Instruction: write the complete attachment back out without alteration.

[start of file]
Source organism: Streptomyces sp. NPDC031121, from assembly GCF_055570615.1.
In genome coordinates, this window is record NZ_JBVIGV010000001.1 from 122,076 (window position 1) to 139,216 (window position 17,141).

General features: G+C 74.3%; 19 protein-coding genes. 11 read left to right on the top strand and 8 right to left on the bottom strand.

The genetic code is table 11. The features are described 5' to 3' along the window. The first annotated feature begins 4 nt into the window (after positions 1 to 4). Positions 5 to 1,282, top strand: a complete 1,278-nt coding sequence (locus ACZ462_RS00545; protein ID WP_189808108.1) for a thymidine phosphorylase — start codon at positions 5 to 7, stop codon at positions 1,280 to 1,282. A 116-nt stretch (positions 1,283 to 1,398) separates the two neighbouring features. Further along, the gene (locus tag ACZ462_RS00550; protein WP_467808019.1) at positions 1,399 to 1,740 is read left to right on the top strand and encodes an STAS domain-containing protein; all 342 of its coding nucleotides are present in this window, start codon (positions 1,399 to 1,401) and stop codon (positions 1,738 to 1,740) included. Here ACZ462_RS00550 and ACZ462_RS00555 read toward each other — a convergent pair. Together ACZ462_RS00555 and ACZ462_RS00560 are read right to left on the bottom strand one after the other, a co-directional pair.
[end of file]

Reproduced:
Source organism: Streptomyces sp. NPDC031121, from assembly GCF_055570615.1.
In genome coordinates, this window is record NZ_JBVIGV010000001.1 from 122,076 (window position 1) to 139,216 (window position 17,141).

General features: G+C 74.3%; 19 protein-coding genes. 11 read left to right on the top strand and 8 right to left on the bottom strand.

The genetic code is table 11. The features are described 5' to 3' along the window. The first annotated feature begins 4 nt into the window (after positions 1 to 4). Positions 5 to 1,282, top strand: a complete 1,278-nt coding sequence (locus ACZ462_RS00545; protein ID WP_189808108.1) for a thymidine phosphorylase — start codon at positions 5 to 7, stop codon at positions 1,280 to 1,282. A 116-nt stretch (positions 1,283 to 1,398) separates the two neighbouring features. Further along, the gene (locus tag ACZ462_RS00550; protein WP_467808019.1) at positions 1,399 to 1,740 is read left to right on the top strand and encodes an STAS domain-containing protein; all 342 of its coding nucleotides are present in this window, start codon (positions 1,399 to 1,401) and stop codon (positions 1,738 to 1,740) included. Here ACZ462_RS00550 and ACZ462_RS00555 read toward each other — a convergent pair. Together ACZ462_RS00555 and ACZ462_RS00560 are read right to left on the bottom strand one after the other, a co-directional pair.